Read the full thread here.

But hold on, I hear you say, are you not one of the authors of a recent UCL report that found that teaching young children English grammar doesn’t benefit their narrative writing? Yes, indeed, I was one of the investigators – in fact the only grammarian – on the project Grammar and Writing in England’s National Curriculum. This involved a randomised control trial in which Year 2 children in London schools were taught 10 grammar lessons, while pupils in a control group were taught their regular (‘business as usual’) grammar classes. We asked children to do a writing test before and after the intervention, and we found that there was no measurable improvement in their narrative writing. We did, however, find some improvement in what is called ‘sentence combining’, i.e. putting together two or more separate sentences to form a single new sentence (for example, We went to the park. The weather was great. >  We went to the park because the weather was great), though the effect was not statistically significant.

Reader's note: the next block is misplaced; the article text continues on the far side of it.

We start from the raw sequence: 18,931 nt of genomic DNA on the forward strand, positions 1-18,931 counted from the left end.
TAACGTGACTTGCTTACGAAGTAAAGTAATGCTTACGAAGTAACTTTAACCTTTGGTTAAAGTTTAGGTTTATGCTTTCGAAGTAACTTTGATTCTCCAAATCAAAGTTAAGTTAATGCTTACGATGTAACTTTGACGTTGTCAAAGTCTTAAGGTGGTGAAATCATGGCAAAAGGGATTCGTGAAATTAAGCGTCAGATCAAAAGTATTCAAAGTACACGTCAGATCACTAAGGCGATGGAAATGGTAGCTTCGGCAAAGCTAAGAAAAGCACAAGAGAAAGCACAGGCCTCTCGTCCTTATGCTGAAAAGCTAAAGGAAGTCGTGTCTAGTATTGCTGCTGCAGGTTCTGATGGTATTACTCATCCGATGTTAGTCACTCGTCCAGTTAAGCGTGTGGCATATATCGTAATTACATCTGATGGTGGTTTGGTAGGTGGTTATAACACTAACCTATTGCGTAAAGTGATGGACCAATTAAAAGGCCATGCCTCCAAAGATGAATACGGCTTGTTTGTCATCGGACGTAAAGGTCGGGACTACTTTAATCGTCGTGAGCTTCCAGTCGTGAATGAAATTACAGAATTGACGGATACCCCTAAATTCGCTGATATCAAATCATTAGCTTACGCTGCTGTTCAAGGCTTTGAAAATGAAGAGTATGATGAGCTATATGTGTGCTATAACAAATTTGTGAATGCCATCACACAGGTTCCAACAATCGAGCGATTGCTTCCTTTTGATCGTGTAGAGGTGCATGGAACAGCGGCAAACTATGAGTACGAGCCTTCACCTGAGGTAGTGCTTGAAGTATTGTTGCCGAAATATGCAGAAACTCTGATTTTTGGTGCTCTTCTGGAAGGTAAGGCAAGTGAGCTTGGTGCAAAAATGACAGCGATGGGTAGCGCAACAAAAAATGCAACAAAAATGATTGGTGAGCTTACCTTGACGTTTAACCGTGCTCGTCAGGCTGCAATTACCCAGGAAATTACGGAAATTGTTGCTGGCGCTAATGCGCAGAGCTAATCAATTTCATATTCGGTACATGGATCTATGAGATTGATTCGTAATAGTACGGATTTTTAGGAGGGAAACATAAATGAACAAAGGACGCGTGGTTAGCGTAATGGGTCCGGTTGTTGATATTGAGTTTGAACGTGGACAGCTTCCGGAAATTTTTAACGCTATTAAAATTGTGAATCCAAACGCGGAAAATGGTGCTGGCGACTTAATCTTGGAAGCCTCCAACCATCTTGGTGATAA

I cannot deny that the outcome of the research was disappointing. I lead a team of linguists at UCL who created the Englicious website with free-to-use English language resources that aim to teach grammar in a fun and engaging way. The 10 grammar lessons I mentioned above were specially created on the Englicious platform. My hope had been that teaching grammar using a dedicated set of lessons would result in students using more varied sentence structures. For this age group (6-7 year olds) we did not get a positive result as far as narrative writing is concerned.

However, unlike what some of the newspaper headlines suggested, we cannot conclude from this research that grammar teaching is without value. We need much more research to find out whether perhaps grammar teaching should start in a later year, perhaps Year 4, and has a more direct effect on that age group and later ones. Importantly, as with all subjects taught in schools, it’s crucial that the teaching of grammar is engaging and fun, and that it is made relevant to young children by making reference to stories, poems and songs.